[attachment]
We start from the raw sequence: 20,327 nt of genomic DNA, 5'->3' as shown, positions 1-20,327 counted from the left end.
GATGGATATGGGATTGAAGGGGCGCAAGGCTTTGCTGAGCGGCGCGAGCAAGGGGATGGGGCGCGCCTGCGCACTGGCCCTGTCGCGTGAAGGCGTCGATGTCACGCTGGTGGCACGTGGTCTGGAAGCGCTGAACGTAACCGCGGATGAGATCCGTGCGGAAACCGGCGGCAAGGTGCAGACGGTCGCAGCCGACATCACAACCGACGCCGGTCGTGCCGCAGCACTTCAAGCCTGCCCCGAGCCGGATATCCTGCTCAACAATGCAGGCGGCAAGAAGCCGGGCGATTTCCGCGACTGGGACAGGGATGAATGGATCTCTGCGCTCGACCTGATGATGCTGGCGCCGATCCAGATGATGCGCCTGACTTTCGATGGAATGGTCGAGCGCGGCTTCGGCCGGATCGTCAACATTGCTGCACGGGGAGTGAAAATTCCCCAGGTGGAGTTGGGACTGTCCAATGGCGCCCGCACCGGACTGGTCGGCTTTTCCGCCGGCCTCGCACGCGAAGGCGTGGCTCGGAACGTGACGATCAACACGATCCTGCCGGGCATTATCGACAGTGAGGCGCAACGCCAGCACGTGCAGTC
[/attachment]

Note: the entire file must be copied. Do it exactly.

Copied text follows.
We start from the raw sequence: 20,327 nt of genomic DNA, 5'->3' as shown, positions 1-20,327 counted from the left end.
GATGGATATGGGATTGAAGGGGCGCAAGGCTTTGCTGAGCGGCGCGAGCAAGGGGATGGGGCGCGCCTGCGCACTGGCCCTGTCGCGTGAAGGCGTCGATGTCACGCTGGTGGCACGTGGTCTGGAAGCGCTGAACGTAACCGCGGATGAGATCCGTGCGGAAACCGGCGGCAAGGTGCAGACGGTCGCAGCCGACATCACAACCGACGCCGGTCGTGCCGCAGCACTTCAAGCCTGCCCCGAGCCGGATATCCTGCTCAACAATGCAGGCGGCAAGAAGCCGGGCGATTTCCGCGACTGGGACAGGGATGAATGGATCTCTGCGCTCGACCTGATGATGCTGGCGCCGATCCAGATGATGCGCCTGACTTTCGATGGAATGGTCGAGCGCGGCTTCGGCCGGATCGTCAACATTGCTGCACGGGGAGTGAAAATTCCCCAGGTGGAGTTGGGACTGTCCAATGGCGCCCGCACCGGACTGGTCGGCTTTTCCGCCGGCCTCGCACGCGAAGGCGTGGCTCGGAACGTGACGATCAACACGATCCTGCCGGGCATTATCGACAGTGAGGCGCAACGCCAGCACGTGCAGTC